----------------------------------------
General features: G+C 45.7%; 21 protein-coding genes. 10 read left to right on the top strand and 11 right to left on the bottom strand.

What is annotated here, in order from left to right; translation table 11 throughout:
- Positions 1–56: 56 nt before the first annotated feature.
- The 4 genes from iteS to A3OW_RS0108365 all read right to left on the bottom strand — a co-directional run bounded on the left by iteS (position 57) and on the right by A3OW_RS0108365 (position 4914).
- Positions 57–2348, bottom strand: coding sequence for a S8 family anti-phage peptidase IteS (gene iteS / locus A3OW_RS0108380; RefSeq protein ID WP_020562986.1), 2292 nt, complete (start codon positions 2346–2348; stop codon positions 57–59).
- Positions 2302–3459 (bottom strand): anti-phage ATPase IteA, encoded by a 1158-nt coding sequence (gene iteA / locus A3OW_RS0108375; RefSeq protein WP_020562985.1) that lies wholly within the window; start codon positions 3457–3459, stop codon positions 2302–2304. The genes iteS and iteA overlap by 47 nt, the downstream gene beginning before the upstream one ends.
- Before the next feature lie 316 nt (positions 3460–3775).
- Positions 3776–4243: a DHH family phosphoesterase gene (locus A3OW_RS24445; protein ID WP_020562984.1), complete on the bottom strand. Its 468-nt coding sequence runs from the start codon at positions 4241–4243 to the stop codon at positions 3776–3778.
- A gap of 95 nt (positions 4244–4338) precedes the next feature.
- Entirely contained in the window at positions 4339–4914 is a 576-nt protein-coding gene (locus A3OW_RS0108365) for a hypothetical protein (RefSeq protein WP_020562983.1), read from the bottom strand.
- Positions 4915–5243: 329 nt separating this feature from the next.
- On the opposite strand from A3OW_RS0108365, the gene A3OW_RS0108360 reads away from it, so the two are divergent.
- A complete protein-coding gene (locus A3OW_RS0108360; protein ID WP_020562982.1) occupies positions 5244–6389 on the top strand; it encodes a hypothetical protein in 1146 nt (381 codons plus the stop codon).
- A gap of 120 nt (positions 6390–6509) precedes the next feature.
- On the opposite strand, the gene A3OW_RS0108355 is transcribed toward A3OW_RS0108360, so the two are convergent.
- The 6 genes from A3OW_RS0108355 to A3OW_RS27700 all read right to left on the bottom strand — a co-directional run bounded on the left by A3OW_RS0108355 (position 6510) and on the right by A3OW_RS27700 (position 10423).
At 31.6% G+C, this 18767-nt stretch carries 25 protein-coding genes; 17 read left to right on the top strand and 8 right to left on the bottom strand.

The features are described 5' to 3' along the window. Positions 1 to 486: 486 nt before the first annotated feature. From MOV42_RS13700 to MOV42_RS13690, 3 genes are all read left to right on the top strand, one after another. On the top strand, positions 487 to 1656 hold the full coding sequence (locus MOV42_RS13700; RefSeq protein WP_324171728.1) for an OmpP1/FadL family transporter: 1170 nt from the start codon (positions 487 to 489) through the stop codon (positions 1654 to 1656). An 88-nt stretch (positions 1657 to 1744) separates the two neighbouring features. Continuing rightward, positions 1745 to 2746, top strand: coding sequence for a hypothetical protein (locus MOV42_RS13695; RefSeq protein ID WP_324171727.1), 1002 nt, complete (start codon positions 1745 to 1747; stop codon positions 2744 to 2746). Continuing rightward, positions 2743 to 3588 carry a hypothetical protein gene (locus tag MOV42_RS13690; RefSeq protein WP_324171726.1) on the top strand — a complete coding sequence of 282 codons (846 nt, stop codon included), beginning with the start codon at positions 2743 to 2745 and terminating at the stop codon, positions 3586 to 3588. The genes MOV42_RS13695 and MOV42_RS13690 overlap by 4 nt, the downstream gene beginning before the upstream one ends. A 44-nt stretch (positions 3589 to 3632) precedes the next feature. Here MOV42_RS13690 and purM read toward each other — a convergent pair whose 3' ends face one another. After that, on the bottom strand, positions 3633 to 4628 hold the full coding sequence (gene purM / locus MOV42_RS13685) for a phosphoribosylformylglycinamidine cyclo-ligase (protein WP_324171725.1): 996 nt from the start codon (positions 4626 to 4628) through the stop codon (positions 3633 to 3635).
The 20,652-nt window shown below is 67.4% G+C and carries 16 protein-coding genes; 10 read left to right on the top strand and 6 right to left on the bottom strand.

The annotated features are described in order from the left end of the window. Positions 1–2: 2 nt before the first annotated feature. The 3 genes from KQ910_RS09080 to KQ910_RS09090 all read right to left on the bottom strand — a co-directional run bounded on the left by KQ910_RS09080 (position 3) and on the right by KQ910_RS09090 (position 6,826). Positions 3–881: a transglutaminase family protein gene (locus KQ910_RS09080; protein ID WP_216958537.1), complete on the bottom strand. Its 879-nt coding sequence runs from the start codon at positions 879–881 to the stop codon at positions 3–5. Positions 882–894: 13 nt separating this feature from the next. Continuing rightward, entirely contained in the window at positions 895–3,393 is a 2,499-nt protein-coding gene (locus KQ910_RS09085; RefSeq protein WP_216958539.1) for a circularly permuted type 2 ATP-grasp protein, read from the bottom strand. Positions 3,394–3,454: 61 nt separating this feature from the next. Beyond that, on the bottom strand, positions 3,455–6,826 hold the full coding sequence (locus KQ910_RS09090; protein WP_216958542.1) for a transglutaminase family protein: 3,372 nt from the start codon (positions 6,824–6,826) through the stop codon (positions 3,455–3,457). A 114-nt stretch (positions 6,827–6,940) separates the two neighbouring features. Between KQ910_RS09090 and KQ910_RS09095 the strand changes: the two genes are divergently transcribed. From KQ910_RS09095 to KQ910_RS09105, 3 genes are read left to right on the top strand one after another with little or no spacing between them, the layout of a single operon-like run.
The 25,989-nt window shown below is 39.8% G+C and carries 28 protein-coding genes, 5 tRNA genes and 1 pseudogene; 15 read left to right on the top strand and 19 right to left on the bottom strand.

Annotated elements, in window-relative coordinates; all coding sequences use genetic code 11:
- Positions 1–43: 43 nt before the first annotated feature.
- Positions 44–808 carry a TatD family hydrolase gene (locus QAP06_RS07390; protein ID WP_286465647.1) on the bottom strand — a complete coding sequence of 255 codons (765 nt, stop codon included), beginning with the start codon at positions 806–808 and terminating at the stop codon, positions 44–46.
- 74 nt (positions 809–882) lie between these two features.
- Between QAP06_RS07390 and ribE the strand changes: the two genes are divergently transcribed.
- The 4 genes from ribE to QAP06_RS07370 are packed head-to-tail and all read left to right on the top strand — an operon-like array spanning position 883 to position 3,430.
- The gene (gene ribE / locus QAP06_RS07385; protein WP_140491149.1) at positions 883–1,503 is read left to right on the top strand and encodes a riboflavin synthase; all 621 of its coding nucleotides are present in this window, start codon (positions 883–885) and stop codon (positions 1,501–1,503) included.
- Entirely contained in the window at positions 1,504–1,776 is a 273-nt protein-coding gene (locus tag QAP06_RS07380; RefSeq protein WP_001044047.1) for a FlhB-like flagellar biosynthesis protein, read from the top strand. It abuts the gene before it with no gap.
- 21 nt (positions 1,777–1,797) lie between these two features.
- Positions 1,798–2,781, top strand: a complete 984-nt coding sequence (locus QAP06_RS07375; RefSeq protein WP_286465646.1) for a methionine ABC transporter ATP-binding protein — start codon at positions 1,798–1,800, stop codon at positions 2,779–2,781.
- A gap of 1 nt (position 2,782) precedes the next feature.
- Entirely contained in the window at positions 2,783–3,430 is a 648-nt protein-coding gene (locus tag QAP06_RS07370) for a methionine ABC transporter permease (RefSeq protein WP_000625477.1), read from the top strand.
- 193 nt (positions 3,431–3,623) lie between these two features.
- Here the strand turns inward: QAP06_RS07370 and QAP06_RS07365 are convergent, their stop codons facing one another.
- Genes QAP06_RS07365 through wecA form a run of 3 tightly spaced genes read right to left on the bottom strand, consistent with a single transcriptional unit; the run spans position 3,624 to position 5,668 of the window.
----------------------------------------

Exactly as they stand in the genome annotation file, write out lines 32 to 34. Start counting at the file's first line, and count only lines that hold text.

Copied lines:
- A gap of 1 nt (position 2,782) precedes the next feature.
- Entirely contained in the window at positions 2,783–3,430 is a 648-nt protein-coding gene (locus tag QAP06_RS07370) for a methionine ABC transporter permease (RefSeq protein WP_000625477.1), read from the top strand.
- 193 nt (positions 3,431–3,623) lie between these two features.